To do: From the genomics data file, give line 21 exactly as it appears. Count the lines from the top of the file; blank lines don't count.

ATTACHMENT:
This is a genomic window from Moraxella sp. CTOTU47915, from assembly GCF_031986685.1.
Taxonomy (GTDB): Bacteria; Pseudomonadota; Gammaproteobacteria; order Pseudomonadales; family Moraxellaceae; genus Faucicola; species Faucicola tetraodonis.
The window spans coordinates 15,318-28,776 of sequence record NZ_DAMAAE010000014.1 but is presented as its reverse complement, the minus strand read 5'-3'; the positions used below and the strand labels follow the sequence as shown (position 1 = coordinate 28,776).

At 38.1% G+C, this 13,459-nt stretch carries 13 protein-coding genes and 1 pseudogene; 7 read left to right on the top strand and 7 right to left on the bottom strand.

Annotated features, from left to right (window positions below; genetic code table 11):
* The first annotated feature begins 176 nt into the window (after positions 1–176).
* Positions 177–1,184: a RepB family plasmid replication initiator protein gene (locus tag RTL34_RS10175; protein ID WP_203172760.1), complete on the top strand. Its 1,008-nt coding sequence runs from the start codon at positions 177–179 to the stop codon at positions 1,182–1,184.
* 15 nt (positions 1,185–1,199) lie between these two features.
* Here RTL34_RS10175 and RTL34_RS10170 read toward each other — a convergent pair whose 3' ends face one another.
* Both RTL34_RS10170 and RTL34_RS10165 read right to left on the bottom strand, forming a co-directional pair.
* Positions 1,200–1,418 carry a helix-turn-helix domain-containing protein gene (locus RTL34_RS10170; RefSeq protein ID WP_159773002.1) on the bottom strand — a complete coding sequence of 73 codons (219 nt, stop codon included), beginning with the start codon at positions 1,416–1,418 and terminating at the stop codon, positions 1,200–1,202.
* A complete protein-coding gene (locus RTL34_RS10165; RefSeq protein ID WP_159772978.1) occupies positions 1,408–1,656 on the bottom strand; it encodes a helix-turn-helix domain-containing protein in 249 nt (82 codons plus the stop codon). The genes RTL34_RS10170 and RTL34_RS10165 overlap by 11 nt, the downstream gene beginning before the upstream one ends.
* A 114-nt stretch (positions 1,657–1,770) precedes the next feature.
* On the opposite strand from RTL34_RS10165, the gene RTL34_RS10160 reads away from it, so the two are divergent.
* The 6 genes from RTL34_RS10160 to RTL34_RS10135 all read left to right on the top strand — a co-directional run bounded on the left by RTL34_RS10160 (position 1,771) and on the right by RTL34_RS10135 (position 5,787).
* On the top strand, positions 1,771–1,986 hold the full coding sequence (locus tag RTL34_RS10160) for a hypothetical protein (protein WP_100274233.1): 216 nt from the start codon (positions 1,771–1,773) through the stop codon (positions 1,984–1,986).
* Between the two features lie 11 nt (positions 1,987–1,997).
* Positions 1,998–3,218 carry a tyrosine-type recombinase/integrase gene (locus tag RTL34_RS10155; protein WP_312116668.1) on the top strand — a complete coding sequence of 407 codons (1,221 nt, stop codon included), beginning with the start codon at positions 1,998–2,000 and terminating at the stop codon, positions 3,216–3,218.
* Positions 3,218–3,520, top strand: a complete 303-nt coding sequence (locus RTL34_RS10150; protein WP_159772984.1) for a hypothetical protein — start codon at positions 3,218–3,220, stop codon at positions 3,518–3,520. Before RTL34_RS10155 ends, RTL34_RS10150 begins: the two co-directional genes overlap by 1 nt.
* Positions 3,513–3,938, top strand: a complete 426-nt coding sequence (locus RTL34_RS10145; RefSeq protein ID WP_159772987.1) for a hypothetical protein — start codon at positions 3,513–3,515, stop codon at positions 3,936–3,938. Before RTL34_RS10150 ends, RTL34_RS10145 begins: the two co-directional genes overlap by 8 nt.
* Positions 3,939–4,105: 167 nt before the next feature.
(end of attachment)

* Positions 3,939–4,105: 167 nt before the next feature.